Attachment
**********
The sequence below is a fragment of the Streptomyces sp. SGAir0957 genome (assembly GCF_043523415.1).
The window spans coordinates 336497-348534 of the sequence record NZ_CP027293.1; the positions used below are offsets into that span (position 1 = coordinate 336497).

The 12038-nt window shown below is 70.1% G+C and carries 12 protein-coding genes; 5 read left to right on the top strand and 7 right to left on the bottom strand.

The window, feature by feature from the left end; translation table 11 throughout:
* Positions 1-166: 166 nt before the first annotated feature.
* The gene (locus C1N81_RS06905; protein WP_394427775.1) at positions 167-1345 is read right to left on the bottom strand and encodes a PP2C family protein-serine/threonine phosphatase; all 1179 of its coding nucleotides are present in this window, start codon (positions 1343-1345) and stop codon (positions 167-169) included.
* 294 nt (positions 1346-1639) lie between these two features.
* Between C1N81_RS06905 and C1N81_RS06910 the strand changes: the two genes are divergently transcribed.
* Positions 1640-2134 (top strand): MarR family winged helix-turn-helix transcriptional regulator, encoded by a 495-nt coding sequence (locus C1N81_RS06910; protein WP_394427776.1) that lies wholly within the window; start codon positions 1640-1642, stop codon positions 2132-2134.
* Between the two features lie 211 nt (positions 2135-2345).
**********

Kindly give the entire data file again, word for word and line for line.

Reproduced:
The sequence below is a fragment of the Streptomyces sp. SGAir0957 genome (assembly GCF_043523415.1).
The window spans coordinates 336497-348534 of the sequence record NZ_CP027293.1; the positions used below are offsets into that span (position 1 = coordinate 336497).

The 12038-nt window shown below is 70.1% G+C and carries 12 protein-coding genes; 5 read left to right on the top strand and 7 right to left on the bottom strand.

The window, feature by feature from the left end; translation table 11 throughout:
* Positions 1-166: 166 nt before the first annotated feature.
* The gene (locus C1N81_RS06905; protein WP_394427775.1) at positions 167-1345 is read right to left on the bottom strand and encodes a PP2C family protein-serine/threonine phosphatase; all 1179 of its coding nucleotides are present in this window, start codon (positions 1343-1345) and stop codon (positions 167-169) included.
* 294 nt (positions 1346-1639) lie between these two features.
* Between C1N81_RS06905 and C1N81_RS06910 the strand changes: the two genes are divergently transcribed.
* Positions 1640-2134 (top strand): MarR family winged helix-turn-helix transcriptional regulator, encoded by a 495-nt coding sequence (locus C1N81_RS06910; protein WP_394427776.1) that lies wholly within the window; start codon positions 1640-1642, stop codon positions 2132-2134.
* Between the two features lie 211 nt (positions 2135-2345).